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Specific energy yield of low-power amorphous silicon and crystalline silicon photovoltaic modules in a simulated off-grid, battery-based system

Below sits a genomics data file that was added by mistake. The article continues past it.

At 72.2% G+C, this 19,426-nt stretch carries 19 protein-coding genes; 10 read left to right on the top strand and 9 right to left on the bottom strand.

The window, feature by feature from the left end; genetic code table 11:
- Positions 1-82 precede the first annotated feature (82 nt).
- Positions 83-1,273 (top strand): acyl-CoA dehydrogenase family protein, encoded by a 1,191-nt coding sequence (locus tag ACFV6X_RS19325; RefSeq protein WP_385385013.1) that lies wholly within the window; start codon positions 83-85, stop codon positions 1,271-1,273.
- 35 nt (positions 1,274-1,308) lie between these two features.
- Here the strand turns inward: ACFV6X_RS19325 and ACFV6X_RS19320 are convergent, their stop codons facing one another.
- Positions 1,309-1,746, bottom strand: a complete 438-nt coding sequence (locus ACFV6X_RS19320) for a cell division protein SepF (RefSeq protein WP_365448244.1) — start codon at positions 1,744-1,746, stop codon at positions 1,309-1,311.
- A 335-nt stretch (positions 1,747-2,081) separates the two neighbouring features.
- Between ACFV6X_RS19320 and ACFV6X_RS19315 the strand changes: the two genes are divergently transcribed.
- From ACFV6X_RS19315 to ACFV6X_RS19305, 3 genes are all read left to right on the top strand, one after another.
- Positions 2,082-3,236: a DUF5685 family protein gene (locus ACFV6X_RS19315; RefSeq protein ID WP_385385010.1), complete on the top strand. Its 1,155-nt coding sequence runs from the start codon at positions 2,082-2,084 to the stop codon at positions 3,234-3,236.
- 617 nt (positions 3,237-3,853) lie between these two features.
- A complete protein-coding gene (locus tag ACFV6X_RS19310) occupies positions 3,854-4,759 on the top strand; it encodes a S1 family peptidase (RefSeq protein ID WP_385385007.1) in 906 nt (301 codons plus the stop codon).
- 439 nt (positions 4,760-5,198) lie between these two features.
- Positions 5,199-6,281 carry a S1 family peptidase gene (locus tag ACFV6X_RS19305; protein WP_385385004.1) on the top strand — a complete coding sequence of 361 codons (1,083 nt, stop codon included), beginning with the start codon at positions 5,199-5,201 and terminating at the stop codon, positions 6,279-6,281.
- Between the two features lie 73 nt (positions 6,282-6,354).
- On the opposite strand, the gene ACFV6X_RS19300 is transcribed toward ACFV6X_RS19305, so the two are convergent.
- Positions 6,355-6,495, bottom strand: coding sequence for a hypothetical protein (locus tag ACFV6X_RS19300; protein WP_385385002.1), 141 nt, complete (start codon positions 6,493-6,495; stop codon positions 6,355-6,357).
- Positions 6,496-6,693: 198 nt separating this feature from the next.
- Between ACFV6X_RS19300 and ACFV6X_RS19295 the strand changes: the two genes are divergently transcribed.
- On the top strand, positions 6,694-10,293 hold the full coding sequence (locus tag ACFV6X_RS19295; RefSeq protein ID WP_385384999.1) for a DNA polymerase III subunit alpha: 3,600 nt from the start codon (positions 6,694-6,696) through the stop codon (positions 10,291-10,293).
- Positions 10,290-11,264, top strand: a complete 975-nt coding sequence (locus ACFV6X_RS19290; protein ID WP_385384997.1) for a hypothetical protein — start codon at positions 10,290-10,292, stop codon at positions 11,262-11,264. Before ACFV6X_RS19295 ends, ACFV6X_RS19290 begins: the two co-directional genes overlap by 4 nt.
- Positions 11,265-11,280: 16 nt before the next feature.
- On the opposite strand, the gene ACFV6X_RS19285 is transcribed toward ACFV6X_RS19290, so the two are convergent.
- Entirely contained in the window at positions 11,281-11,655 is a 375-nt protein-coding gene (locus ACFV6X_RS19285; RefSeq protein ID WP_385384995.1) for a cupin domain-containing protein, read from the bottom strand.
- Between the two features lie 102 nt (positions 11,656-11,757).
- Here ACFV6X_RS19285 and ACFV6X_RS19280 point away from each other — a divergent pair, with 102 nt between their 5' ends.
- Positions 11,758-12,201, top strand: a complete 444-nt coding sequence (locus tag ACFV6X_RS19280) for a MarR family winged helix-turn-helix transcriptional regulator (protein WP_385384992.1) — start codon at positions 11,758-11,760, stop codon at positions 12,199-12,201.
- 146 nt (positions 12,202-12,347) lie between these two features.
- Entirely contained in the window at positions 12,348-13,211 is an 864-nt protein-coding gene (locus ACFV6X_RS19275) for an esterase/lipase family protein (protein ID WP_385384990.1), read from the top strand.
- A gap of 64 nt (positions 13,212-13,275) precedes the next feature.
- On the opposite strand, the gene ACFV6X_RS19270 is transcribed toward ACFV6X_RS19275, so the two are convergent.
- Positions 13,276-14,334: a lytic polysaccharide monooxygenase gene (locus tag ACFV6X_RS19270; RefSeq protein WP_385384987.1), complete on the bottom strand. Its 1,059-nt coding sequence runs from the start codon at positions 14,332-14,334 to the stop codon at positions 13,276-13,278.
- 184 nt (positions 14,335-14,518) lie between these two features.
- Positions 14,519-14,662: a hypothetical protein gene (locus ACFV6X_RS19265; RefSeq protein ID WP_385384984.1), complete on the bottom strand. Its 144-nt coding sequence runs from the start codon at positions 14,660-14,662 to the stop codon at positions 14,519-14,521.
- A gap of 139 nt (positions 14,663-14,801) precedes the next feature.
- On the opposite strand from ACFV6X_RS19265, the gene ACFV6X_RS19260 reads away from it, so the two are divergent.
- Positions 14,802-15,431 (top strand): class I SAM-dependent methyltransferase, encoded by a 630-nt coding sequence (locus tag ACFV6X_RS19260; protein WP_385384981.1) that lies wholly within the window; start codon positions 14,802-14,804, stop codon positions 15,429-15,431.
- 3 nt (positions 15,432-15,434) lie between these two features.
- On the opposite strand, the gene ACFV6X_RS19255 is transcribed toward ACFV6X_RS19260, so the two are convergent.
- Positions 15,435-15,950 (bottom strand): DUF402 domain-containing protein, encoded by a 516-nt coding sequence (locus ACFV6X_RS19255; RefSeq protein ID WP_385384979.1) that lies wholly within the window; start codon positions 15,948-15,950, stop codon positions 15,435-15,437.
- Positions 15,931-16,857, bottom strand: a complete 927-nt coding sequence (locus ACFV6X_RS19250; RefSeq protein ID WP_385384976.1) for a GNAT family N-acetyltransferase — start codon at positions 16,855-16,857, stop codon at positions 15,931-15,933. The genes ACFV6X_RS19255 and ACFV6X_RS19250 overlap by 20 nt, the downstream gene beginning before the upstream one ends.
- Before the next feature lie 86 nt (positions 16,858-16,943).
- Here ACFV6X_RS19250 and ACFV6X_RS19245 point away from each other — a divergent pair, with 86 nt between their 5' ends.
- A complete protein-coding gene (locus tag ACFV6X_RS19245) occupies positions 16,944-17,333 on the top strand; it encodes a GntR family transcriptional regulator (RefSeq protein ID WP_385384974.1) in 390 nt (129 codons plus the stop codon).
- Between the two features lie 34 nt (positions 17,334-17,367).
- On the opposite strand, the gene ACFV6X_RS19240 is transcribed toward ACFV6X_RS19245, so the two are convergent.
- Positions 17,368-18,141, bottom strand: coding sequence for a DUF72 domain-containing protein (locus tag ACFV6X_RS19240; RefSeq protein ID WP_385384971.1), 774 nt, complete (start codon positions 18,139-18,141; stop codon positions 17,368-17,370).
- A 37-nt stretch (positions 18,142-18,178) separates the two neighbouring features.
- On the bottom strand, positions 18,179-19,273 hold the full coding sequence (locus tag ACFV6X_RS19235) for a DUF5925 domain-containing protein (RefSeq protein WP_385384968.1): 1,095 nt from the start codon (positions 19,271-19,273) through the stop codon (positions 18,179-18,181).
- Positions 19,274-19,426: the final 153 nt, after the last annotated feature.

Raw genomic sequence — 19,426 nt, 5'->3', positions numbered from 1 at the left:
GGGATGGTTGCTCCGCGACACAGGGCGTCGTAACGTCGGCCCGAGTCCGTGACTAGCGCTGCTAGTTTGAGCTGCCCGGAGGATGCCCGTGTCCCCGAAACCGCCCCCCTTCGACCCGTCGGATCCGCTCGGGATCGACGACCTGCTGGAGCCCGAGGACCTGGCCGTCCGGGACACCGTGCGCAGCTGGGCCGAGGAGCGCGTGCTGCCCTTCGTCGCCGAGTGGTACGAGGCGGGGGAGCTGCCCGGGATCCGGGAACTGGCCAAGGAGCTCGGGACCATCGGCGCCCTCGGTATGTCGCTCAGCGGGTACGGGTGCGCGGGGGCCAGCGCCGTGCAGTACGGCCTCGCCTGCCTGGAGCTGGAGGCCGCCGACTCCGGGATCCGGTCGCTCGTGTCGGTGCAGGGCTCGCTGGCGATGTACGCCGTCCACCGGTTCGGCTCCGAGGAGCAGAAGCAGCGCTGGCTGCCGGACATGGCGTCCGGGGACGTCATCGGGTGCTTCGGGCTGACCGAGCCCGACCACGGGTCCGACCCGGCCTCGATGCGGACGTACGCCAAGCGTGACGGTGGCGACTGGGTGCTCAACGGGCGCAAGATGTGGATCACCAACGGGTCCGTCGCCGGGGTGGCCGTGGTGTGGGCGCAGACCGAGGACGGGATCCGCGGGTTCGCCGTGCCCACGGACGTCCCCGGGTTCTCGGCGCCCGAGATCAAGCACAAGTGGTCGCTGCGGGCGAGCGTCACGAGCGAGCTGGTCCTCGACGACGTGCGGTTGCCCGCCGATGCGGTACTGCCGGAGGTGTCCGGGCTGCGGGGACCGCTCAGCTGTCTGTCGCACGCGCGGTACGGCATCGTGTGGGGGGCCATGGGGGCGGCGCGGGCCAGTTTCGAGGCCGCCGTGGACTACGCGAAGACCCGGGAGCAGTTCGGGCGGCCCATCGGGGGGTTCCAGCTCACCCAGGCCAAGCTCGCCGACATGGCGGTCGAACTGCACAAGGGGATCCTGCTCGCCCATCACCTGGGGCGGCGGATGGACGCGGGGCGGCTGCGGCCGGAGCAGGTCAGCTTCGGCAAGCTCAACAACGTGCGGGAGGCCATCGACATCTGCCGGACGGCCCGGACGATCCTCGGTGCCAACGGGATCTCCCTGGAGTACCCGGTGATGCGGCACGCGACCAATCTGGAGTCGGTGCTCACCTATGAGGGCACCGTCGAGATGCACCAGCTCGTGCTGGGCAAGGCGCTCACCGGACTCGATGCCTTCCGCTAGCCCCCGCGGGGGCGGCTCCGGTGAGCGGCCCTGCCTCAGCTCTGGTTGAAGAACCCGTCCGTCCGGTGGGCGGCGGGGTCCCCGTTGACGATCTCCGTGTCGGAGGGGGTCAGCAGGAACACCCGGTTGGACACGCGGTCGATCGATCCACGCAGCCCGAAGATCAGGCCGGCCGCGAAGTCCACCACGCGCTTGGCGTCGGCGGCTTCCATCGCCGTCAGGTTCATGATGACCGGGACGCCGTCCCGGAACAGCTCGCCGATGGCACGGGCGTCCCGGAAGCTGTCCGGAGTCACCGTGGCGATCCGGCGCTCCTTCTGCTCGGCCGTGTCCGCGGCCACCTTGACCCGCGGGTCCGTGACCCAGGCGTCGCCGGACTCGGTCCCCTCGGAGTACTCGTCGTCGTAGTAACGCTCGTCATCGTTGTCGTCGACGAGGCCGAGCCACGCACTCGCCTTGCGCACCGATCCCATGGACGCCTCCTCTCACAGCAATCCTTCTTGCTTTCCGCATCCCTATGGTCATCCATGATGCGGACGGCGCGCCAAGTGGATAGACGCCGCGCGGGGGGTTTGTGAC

Some amorphous silicon (a-Si) photovoltaic (PV) manufacturers claim that their power ratings at standard test conditions (STC) understate the performance of their modules because of a-Si technology’s ability to achieve 10-15% higher energy yield per rated peak power (WP) than crystalline silicon (c-Si) technology. I tested this claim in a simulated off-grid, battery-based system through a 12-month study of the energy yield of five a-Si and five c-Si PV modules with ratings between 14 to 20 WP. The test was conducted in Arcata California, with a climate characterized by mild, rainy winters and dryer, often foggy, summers. The specific energy yield (energy yield per tested WP) of the different types of modules was correlated to temperature, insolation, and clearness index (C.I.) data and compared between the groups and between individual modules. The a-Si group outperformed the c-Si group in specific energy yield (Wh/WP) over the 12-month period by 2.7%. While it was statistically difficult to isolate the effects of temperature and C.I. on specific energy yield, the results indicated that the a-Si group’s higher specific energy yield is due more to better performance in higher temperatures rather than in low C.I. conditions. Two reasons that may account for a lower difference in specific energy yield than reported in previous studies are Arcata’s mild climate and the absence of a maximum power point tracker in the system. Both the best and worst performing individual modules were a-Si, which illustrates that individual module quality can outweigh any improved performance of a-Si technology.